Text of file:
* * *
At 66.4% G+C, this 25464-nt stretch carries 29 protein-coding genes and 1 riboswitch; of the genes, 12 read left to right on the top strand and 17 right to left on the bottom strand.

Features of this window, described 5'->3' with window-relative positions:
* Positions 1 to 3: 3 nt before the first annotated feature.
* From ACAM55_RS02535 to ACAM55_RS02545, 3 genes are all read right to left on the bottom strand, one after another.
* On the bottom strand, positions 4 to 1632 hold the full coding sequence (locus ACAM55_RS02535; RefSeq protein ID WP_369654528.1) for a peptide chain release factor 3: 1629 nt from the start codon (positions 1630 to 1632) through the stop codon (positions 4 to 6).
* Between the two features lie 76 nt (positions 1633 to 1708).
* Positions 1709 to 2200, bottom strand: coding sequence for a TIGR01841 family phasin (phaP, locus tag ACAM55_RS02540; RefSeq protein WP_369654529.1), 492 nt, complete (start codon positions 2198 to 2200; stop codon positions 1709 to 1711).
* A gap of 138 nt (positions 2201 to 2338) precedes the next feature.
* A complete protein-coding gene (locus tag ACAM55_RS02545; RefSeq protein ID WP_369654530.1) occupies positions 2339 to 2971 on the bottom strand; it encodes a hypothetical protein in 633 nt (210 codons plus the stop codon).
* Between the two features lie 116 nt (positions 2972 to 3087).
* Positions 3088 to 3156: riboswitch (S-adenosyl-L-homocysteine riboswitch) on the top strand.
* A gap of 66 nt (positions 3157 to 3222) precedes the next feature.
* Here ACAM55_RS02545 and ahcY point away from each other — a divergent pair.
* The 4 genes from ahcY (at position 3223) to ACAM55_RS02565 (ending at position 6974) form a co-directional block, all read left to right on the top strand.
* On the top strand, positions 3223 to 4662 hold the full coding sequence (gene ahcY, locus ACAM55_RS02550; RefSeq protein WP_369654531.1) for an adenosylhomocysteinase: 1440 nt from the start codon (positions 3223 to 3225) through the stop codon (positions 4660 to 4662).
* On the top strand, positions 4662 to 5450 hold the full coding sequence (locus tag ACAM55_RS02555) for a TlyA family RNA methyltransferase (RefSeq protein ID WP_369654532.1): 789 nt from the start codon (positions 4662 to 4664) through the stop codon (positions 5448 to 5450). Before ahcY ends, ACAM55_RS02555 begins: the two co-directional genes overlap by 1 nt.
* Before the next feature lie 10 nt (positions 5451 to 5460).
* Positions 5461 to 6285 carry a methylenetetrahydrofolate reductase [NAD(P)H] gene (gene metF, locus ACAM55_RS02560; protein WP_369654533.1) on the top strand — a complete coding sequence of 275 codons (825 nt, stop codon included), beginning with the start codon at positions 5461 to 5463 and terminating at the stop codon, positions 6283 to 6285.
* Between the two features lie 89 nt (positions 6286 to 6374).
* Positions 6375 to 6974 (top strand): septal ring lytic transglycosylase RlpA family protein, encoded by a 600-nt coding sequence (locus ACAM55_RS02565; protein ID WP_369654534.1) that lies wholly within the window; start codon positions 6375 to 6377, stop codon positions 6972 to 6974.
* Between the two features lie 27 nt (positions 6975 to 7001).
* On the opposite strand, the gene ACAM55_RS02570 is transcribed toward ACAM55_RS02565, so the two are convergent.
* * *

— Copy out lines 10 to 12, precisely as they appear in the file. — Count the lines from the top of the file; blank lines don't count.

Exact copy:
* Between the two features lie 116 nt (positions 2972 to 3087).
* Positions 3088 to 3156: riboswitch (S-adenosyl-L-homocysteine riboswitch) on the top strand.
* A gap of 66 nt (positions 3157 to 3222) precedes the next feature.